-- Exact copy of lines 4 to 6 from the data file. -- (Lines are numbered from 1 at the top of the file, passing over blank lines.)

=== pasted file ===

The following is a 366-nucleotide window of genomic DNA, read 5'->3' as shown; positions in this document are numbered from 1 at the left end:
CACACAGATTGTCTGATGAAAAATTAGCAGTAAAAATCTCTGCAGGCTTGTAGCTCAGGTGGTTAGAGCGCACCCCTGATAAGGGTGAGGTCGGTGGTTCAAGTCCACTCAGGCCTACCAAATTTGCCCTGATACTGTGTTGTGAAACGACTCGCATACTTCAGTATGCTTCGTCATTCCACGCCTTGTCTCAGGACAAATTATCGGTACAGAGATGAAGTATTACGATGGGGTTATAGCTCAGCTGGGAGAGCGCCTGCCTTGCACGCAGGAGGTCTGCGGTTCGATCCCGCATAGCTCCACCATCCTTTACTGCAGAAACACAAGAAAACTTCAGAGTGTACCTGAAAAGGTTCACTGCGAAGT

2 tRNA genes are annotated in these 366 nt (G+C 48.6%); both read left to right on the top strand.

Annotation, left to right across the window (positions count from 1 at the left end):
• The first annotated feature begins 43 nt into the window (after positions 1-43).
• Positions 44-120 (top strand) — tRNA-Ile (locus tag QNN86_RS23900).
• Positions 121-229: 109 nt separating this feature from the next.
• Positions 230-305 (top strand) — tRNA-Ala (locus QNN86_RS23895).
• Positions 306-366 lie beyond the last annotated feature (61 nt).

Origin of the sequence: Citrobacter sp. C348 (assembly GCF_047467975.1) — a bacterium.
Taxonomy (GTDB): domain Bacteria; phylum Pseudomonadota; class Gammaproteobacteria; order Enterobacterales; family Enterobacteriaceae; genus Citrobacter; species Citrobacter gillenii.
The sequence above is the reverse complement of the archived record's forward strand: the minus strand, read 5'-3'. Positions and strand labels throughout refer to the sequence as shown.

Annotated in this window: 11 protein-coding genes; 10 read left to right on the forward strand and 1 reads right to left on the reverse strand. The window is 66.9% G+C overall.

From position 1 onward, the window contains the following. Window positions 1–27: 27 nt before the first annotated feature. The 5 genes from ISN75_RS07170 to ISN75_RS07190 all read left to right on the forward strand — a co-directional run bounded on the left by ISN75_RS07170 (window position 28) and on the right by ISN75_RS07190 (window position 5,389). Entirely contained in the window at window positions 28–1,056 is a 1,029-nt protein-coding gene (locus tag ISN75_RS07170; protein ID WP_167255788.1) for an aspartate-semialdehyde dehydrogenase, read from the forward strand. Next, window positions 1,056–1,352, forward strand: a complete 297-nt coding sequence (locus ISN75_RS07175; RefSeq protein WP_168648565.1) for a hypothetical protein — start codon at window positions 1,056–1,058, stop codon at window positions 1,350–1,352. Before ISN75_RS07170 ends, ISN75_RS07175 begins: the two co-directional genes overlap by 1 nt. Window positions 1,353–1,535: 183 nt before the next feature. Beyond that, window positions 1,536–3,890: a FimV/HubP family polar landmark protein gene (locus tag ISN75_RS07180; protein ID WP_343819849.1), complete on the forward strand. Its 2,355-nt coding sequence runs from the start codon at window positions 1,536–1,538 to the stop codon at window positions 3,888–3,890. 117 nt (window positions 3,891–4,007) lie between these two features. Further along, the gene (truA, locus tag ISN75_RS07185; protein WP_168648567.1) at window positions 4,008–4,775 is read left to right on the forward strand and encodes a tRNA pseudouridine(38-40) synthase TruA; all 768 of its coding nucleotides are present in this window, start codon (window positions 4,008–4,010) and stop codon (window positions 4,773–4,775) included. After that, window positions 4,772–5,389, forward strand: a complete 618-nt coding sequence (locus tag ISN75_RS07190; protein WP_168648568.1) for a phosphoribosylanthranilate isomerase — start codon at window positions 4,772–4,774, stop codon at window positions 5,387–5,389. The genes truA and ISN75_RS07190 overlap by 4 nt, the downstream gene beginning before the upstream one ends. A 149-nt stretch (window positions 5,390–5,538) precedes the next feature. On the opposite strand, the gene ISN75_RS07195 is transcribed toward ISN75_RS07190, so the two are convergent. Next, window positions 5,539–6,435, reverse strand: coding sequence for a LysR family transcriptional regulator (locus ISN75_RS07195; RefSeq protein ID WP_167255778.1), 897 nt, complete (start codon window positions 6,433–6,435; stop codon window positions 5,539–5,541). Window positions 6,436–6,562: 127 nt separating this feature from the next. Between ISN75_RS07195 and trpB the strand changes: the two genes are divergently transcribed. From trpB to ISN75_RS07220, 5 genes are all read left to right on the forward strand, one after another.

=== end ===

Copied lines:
Annotation, left to right across the window (positions count from 1 at the left end):
• The first annotated feature begins 43 nt into the window (after positions 1-43).
• Positions 44-120 (top strand) — tRNA-Ile (locus tag QNN86_RS23900).